Posted by Trevor Culhane
It’s an extremely liberating experience to bike with purpose. Riding a bike is inherently enjoyable, despite the occasional hill, thunderstorm, or inconsiderate car. But, as with everything that does not relate to ambition, bicycling is often considered a hobby, an extracurricular, or even a ‘waste of time’.
I try to fight that mindset– I think any activity is worthwhile if you enjoy it, whether that means trying to cure cancer or going on a hike. Still, the capitalist ideas of productivity and efficiency invade my thoughts when I ride my bike at home or school, my never-ending and increasingly urgent to-do lists stealing my thoughts from the road. But when I’m biking with my team, there are no questions about the value of what I’m doing. True, I still think occasionally think about our plans for the next town, hobbies I should pick up, skills to learn. But it doesn’t make me want to get off my bike, to head back home. Rather, it makes me even more sure that I should be biking, because I am doing so many things I want to be doing in that moment. I’m exercising, I’m having fun, I’m an advertisement for biking, I’m living my values, and, most importantly, I’m working to unite people against climate change. And I’m really happy about it. When I bike, I have a very different mindset than at any other time. I ponder the world, the trees, the people whizzing past in their cars. I don’t keep thoughts long; I don’t have resolutions to my thoughts. I simply let my mind wander. Maybe it’s the smog, maybe it’s the heat, but I think my sense of purpose and accomplishment makes me more at ease than at any other point in my life, even while fighting one of the greatest challenges that has ever faced mankind. I’ve always thought that the purpose of life is to live it.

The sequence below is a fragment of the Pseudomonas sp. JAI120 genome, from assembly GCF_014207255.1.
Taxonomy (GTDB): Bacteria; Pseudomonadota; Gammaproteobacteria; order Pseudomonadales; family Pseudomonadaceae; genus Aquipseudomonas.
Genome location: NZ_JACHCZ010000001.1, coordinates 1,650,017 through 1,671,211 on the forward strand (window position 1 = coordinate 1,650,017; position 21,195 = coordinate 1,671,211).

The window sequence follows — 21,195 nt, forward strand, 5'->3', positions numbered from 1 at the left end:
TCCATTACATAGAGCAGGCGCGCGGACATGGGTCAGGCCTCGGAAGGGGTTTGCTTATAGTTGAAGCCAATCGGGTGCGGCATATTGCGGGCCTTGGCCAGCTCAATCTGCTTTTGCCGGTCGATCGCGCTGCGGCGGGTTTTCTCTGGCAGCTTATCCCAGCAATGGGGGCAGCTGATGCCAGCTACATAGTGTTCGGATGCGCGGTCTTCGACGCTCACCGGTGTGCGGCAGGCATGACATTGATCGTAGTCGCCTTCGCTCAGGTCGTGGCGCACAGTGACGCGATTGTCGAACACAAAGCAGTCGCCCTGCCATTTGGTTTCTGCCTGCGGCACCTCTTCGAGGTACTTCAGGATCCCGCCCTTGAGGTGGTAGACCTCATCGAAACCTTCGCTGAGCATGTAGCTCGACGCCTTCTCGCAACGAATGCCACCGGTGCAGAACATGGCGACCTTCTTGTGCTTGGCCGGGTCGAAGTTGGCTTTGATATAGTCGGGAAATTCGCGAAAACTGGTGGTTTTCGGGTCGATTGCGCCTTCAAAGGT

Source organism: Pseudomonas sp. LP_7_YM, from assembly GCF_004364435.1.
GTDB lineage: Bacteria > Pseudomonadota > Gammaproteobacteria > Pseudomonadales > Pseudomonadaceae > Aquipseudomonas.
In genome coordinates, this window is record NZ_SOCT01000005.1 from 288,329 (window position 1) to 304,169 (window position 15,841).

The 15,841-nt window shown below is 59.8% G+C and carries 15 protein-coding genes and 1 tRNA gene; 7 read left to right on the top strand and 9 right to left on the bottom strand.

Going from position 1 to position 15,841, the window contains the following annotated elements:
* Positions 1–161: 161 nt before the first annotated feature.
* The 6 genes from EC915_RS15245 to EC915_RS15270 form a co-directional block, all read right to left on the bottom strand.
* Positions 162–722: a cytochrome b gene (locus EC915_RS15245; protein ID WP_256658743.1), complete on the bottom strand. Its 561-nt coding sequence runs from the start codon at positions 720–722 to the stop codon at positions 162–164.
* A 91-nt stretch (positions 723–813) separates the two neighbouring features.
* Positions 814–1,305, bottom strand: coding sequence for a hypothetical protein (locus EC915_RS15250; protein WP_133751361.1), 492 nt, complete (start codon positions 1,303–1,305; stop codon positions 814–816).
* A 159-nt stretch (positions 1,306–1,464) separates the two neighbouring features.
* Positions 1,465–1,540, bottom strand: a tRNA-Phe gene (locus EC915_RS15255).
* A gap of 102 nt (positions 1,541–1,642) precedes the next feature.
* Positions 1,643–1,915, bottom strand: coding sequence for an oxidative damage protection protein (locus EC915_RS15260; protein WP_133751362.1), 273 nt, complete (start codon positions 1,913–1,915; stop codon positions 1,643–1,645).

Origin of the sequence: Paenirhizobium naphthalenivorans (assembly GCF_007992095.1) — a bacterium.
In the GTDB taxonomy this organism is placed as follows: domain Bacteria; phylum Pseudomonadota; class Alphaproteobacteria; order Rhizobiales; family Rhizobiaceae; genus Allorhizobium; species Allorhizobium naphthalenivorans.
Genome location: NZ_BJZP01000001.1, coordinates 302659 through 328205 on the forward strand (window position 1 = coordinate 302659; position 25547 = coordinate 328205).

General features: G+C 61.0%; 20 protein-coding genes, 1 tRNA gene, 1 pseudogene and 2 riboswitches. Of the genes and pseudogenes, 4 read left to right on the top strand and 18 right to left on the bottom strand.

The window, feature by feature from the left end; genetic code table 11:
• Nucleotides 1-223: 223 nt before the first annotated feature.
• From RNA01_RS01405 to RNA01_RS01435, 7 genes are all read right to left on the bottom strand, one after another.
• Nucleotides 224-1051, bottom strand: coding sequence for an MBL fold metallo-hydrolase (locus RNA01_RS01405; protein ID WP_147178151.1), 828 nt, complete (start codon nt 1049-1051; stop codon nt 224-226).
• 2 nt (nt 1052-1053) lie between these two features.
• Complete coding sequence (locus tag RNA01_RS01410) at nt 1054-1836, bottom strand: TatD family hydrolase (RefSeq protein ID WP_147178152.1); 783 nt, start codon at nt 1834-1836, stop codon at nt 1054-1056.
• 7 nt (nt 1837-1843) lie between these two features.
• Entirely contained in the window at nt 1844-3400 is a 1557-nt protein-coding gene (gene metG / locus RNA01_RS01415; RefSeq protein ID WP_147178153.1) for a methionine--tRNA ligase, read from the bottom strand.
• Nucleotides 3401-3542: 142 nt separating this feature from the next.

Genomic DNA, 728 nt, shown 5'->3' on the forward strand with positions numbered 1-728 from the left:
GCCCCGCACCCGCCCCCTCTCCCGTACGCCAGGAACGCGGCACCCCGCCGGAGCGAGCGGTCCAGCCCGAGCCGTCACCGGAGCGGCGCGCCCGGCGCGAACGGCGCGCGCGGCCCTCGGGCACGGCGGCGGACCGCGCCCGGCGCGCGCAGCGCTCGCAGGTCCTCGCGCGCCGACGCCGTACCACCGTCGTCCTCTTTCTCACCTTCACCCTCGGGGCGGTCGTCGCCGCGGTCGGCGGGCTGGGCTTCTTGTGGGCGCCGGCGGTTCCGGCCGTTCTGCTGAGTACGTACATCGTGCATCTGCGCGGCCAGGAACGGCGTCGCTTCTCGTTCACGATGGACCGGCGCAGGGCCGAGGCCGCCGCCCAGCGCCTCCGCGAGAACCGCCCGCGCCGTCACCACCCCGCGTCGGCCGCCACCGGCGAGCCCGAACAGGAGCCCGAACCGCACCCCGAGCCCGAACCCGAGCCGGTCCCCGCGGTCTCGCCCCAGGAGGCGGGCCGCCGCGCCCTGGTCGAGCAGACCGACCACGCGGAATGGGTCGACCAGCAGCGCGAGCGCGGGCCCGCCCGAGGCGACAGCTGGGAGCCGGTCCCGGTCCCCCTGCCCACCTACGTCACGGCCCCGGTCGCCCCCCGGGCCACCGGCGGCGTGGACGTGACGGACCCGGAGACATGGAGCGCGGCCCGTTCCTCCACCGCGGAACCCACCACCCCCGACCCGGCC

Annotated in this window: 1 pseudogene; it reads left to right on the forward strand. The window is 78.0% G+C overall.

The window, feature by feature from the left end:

A circular statement, true, but it’s meant to make the question meaningless. I still agree with that statement; I don’t think there is an inherent reason why life has risen from the elements of the universe, or why I was born. But I still think the idea of making a change, of giving to the community, is fulfilling and meaningful to me, and I’m glad riding my bike is a part of that work.